Across the nation, acidic waters draining from forests and wetlands typically produce fish with high levels of mercury concentrations due to their particular water chemistry, and land cover characteristics promote the transport and accumulation of mercury.
A Healthy Balance
Nutritionists have long known that fish is a part of a healthy diet. Fish contain lean protein, some essential nutrients, and omega-3 fatty acids, which are linked to heart health. In recent years, federal agencies have weighed the health costs of consuming neurotoxins against the nutritional benefits of fish. The U.S. Food and Drug Administration (FDA) has provided at-risk populations three recommendations for eating fish. By following these recommendations, women and young children will receive the benefits of eating fish while reducing their exposure to the harmful effects of mercury.
- Do not eat shark, swordfish, king mackerel, or tilefish because they contain high levels of mercury.
- Eat up to 12 ounces (2 average meals) a week of a variety of fish and shellfish that are lower in mercury (shrimp, canned light tuna, salmon, pollock, and catfish).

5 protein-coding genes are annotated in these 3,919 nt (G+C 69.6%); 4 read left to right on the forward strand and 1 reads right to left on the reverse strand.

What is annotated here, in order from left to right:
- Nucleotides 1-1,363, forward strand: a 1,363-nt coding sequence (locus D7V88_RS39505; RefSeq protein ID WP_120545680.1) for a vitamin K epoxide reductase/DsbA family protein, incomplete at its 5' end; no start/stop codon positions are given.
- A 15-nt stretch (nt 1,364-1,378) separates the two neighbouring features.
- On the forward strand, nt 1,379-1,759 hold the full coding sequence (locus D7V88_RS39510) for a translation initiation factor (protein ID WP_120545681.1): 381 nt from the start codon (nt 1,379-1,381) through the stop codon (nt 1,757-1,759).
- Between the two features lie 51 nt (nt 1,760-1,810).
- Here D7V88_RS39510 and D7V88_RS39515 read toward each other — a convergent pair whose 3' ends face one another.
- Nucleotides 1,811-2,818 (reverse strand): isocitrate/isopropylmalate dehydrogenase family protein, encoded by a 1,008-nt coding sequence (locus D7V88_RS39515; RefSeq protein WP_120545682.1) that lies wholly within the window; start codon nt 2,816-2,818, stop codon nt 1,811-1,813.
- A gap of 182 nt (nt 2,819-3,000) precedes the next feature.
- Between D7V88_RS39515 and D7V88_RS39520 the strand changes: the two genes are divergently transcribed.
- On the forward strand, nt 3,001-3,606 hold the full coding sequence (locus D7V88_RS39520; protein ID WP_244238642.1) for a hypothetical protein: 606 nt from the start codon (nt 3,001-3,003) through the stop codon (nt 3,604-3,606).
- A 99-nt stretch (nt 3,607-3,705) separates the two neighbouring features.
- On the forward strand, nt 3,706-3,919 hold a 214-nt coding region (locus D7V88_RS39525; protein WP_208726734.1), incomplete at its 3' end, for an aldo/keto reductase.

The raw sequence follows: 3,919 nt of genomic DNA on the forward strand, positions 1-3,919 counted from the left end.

- Check local advisories about the safety of fish caught by family and friends in local lakes, rivers, and coastal areas. If no advice is available, eat up to 6 ounces (one average meal) per week of fish from local waters, but don’t consume any other fish during that week.
The Mercury Deposition Network (MDN) compiles data on mercury concentrations in precipitation from 80 sites across the U.S. and Canada. Data are available on the MDN Web site: http://nadp.slh.wisc.edu/networks/.
Concentration vs Deposition
The concentration and deposition of compounds are linked, but are not the same. The National Atmospheric Deposition Program (NADP) at the Wisconsin State Laboratory of Hygiene uses both measurements to determine where and how much acids and other pollutants are deposited, at what rate, and by which route.
Concentration is a measure of how much of a given substance (e.g., nitric acid) is mixed with another substance (e.g., water). The greater the amount of chemicals in the substance, the greater the concentration. For example, for health reasons it is important to determine how much of a quantity of nitrates is in a lake, or how much arsenic is in groundwater.